Some factors said that getting imported merchandise into the U.S. was not currently a problem, while others reported clients who are facing increased delays, due to stricter security measures. “Ships are being kept offshore longer, containers are held in customs, boxes are being x-rayed, paperwork is being triple-checked,” said Century Business Credit’s Stone.
Yet, John Daly, president of Tyco Capital Commercial Services (formerly CIT Commercial Services), characterized the current standards and practices in the factoring industry as “business as usual.” He said his firm has been “a consistent lender, through blue skies and gray. I can’t speak for the whole world, [but] there has been no credit tightening on our part. Especially on customer credit checking, we have been remarkably consistent with our policies.”
Steven Sall, president of Republic Clothing, and a Tyco client, concurred with this assessment, noting “nothing has changed” since September in his relationship with the factor. “We have an automatic approval system for orders,” and that continued throughout the month, he noted. What’s more, Sall was one vendor fortunate enough to not have “one stitch of merchandise canceled,” following September’s slowdown.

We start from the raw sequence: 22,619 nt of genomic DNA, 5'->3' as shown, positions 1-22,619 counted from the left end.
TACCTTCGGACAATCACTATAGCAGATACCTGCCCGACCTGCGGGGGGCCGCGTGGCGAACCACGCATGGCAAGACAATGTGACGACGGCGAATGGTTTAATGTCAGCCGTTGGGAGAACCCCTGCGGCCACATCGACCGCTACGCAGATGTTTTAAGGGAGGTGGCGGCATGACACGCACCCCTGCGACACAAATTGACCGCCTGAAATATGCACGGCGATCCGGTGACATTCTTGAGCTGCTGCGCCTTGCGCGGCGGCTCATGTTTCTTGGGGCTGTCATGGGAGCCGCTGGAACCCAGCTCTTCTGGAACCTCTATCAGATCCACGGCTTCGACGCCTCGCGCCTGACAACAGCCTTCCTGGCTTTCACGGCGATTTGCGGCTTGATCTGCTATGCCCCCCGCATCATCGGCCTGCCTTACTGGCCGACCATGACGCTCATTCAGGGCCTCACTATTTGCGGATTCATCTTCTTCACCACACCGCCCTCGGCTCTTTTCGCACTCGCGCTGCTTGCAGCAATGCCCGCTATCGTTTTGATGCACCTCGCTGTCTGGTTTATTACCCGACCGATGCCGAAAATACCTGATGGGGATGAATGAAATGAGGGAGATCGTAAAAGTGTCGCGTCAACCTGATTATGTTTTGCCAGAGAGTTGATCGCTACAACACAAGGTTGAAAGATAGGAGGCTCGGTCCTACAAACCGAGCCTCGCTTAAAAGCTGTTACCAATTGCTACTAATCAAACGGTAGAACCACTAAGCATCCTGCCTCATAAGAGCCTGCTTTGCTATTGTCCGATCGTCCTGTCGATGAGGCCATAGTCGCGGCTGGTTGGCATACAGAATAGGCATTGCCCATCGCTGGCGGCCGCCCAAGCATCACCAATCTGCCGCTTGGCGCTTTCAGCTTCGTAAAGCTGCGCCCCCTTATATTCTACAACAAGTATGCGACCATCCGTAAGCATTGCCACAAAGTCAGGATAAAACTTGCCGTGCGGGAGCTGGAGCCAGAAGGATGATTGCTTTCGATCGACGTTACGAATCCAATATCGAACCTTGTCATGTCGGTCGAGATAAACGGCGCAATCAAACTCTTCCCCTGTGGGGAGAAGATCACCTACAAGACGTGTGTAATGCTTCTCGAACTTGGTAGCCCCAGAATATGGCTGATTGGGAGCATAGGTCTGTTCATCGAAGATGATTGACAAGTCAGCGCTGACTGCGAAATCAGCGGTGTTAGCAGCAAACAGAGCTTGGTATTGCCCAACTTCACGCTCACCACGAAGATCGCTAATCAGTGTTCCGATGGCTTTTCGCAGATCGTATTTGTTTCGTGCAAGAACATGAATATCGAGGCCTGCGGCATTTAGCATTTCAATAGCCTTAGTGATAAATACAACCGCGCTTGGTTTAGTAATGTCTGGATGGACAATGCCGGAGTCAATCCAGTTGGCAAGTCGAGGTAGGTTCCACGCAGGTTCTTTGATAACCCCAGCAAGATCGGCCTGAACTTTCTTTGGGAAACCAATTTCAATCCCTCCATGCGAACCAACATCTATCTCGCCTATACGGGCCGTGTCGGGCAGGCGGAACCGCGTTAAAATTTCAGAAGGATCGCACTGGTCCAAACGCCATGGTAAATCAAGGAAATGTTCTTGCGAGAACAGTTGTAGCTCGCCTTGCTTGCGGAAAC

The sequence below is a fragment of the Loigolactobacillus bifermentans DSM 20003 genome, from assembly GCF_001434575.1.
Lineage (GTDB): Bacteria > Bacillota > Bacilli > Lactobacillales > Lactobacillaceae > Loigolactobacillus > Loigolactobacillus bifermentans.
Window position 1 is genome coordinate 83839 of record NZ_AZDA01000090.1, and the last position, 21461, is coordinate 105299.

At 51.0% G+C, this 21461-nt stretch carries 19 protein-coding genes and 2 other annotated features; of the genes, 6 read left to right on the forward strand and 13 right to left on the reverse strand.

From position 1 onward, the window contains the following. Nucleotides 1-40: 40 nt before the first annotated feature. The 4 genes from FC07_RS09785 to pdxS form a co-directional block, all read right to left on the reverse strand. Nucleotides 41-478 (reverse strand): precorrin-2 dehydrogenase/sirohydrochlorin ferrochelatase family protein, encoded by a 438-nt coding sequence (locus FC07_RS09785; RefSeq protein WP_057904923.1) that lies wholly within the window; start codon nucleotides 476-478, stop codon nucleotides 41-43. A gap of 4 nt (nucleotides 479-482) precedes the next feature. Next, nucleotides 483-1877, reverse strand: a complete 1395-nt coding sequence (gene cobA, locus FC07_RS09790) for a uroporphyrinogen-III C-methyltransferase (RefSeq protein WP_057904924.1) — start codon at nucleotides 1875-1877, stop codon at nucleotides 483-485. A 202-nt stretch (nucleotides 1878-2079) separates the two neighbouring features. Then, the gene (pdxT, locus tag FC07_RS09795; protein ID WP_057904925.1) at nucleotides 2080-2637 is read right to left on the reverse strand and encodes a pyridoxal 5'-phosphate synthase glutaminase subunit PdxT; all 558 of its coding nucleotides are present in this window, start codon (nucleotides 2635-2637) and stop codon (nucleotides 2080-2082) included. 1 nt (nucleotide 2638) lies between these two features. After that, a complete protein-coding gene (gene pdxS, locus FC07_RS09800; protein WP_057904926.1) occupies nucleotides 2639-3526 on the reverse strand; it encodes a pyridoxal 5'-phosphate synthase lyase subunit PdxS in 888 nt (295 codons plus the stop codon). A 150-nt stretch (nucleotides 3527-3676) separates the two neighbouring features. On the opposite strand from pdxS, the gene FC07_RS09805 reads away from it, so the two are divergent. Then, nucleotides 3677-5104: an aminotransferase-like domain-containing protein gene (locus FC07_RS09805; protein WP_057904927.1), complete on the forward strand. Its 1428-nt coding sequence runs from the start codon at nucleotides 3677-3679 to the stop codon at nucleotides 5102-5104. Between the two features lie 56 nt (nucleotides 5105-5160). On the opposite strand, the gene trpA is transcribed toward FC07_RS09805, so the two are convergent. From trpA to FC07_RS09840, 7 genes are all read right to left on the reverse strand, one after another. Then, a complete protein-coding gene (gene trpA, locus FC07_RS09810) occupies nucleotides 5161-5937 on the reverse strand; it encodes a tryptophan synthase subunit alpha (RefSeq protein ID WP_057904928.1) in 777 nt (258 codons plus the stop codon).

One company that’s been at least somewhat affected by the credit environment is Nicole Miller, a Tyco client. “There is a tighter rein now,” asserted Bud Konheim, ceo of the design house. “Factors are looking at all the receivables, scrutinizing everything, and reducing their load. There is less leeway. We have to perform better than ever for the same results,” he said.